Bills Targeting School Library Books and Gender Definitions for School Sports Opposed

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Nancy Biederman is pictured testifying Tuesday before the Senate Education Committee.


CONCORD – A bill defining the biological sex of students in school athletics and one which relates to setting up an appeal process for school libraries, books seen by some parents as harmful to minors, were heard in the Senate Education Committee with testimony overwhelmingly opposed to both measures.

Sen. Kevin Avard, R-Nashua, said several constituents asked him to sponsor Senate Bill 523 which seeks to regulate and rate school library books and set up an appeal process from the principal to the local school board to the state Board of Education.

Avard also sponsored Senate Bill 357 because of what he calls the unfair physical advantage of boys over girls in school sports where the biological sex of the individual is in question.

He said his measure would set parameters and work “in harmony” to assure that girls’ sports are just that.

“Parents are crying out for this,” Avard said of SB 523, saying parents have no recourse other than to take their kids out of schools and this would set up an appeal process which would allow the parents a channel to challenge what is available to read at school.

Opponents of the bills said there are already measures in place to protect the rights of all and that the intent of the bills was to isolate and target children who are already vulnerable and may be unconstitutional.

Particularly, some said, the bills target members of the LGBTQ+ community.

In the past, the House has rejected similar bills aimed at LGBTQ+ rights.

Some who testified also argued that the bill on books was “copycat language” and exactly the same as far right legislation being considered in other states. 

Some noted bills now in the House, HB 1419 and HB 1311 are better vehicles which are more targeted to school media.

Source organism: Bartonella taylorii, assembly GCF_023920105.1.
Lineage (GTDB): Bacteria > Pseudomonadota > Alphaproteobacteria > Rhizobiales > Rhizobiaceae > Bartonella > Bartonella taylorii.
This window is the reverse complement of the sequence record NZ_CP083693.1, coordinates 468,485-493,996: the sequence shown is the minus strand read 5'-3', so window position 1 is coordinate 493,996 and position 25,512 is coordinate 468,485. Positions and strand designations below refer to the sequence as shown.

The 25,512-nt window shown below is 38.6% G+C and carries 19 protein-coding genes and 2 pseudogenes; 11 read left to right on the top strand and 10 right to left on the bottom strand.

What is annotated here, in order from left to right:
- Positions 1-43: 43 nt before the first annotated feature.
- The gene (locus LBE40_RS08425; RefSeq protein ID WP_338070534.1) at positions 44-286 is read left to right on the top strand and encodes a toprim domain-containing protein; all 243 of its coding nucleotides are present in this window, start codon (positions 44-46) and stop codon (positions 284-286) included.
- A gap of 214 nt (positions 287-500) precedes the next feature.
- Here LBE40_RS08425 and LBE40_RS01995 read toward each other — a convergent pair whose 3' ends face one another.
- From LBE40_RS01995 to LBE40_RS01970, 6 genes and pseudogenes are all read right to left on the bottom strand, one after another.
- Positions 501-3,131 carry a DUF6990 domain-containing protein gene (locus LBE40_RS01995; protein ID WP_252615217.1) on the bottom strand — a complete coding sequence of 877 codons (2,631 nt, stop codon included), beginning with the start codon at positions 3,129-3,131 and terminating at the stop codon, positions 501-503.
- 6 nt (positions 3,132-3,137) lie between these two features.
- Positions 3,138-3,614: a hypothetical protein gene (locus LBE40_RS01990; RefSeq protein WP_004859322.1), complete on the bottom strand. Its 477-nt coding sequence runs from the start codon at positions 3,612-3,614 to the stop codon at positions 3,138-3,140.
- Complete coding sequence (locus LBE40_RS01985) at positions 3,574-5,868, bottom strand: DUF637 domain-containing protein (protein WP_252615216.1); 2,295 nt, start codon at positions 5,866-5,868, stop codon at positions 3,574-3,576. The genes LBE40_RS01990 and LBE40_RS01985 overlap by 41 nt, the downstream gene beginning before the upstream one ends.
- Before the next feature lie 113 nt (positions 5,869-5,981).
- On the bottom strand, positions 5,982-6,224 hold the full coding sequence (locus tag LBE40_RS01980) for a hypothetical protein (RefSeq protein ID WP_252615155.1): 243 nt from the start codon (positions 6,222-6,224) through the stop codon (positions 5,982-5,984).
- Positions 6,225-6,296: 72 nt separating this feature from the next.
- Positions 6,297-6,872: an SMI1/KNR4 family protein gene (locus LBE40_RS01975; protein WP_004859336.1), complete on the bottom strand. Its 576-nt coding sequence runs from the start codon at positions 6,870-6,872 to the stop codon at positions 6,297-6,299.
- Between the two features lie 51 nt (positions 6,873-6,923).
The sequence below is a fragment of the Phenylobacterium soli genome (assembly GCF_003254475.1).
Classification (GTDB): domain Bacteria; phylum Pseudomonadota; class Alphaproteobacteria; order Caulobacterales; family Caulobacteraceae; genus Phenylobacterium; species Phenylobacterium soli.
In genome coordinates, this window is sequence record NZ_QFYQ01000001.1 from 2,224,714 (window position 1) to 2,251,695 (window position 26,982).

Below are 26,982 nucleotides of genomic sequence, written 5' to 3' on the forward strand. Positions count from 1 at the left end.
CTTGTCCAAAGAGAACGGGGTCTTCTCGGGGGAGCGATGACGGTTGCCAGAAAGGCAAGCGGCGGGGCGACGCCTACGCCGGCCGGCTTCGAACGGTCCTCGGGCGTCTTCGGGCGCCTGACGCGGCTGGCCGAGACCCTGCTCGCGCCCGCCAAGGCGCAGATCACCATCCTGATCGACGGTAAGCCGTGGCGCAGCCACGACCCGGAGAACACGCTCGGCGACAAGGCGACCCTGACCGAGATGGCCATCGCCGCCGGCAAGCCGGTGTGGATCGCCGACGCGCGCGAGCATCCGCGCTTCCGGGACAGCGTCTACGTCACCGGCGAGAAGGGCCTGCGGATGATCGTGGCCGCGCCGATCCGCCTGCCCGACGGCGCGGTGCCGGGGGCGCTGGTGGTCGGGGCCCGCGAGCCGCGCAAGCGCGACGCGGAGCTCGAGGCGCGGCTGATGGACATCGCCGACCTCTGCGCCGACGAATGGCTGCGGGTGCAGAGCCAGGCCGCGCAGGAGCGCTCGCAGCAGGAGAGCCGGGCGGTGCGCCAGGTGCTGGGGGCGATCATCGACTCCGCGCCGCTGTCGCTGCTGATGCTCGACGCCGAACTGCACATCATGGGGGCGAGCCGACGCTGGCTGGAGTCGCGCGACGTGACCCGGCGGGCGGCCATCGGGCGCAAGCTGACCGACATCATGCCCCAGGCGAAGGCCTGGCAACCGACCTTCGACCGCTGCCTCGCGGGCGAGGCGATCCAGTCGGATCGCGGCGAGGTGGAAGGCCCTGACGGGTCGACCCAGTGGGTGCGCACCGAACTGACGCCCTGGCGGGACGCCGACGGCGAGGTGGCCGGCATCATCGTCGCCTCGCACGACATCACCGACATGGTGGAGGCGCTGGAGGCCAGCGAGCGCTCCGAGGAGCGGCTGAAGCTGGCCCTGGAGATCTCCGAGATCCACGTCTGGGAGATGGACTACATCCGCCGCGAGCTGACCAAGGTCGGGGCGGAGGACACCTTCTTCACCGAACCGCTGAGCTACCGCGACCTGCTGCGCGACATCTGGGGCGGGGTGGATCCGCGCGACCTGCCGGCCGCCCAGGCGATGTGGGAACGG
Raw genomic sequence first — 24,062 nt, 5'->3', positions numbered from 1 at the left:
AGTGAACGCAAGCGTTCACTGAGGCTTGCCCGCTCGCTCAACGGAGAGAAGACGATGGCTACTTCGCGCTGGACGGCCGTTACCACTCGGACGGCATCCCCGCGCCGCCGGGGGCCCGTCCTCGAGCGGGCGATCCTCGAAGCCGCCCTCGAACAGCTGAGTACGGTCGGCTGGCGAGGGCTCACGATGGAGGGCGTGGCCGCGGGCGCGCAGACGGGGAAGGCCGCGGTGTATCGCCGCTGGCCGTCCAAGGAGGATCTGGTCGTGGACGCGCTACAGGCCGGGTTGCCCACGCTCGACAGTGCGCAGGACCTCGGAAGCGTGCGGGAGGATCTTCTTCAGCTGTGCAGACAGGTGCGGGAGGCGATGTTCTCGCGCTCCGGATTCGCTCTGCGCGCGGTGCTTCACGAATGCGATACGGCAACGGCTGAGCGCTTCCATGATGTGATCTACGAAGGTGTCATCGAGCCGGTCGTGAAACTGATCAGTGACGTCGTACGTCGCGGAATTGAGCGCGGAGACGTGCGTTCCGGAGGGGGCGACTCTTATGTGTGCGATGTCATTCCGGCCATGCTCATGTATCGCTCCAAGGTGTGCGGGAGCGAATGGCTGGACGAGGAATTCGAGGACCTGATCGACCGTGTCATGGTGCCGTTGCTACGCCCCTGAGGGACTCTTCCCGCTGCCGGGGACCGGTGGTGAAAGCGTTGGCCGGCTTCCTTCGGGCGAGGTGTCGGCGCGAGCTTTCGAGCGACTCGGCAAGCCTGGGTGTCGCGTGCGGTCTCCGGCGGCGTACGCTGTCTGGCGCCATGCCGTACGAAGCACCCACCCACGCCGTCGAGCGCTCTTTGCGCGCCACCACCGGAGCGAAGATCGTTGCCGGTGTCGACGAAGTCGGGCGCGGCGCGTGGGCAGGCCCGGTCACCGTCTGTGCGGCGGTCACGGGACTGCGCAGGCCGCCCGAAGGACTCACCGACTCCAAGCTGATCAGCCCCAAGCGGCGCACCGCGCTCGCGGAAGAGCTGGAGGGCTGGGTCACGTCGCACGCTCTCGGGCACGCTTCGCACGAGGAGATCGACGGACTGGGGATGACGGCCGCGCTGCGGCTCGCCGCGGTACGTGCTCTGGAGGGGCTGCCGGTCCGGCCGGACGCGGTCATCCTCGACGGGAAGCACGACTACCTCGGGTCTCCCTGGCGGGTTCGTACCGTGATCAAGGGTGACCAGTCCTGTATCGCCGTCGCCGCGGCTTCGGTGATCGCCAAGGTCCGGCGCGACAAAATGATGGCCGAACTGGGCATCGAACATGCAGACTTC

Only one person testified in support of the bills in both cases, Nancy Biederman, a teacher with a master’s degree, who said trans girls are not women. “I don’t care what drugs you take” to make it otherwise. She asked about the mental health of girls who are denied a spot on a team.

Biederman suggested SB 523 be amended to allow any taxpayer, not just parents, to challenge books in a school library. She said to show obscene materials in an educational setting was “child abuse.”

But others suggested that to take that away, rather than allowing parents to choose, was denying other people’s rights. 

Testifying was Iris Turmelle, an eighth grader, who said the purpose of the bill was to prevent her from using the girls’ bathroom even though “I am legally a female.”

Her mother, who also testified in opposition to both bills, said her daughter is a voracious reader who needs to be able to see people who identify as Iris does in books she reads.

State Rep. David Paige, D-Conway, said he supports a clear process for complaints but said alternative bills in the House do a better job to support a format. And he argued that an aspect to the book bill where there would need to be a vendor rating system is unconstitutional violation of free speech. He also added that setting the system up to ultimately decide at the state Board of Education level rather than at the community takes the democratically elected school board out of the decision and into the appointed state level decision.

Pressed by state Sen. Tim Lang, R-Sanbornton, about the physiological differences in the two sexes, Jennifer Smith, a retired doctor who is trans, said there are physical differences between men and women but levels of testosterone vary in both genders.

The question of defining who is a girl or a boy should not be the burden of the schools, said others, arguing that the measure is unenforceable unless the intent is to take a child out of class and have them undress and take various tests.

“Do we really need to put that burden on the schools?” Smith asked.

Officials representing the Kent Street Coalition, New Futures, the ACLU of New Hampshire, NAMI-NH, GLAD, NEA-NH, 603 Equality and the American Federation of Teachers of NH all testified in opposition to the two bills, in addition to individuals.

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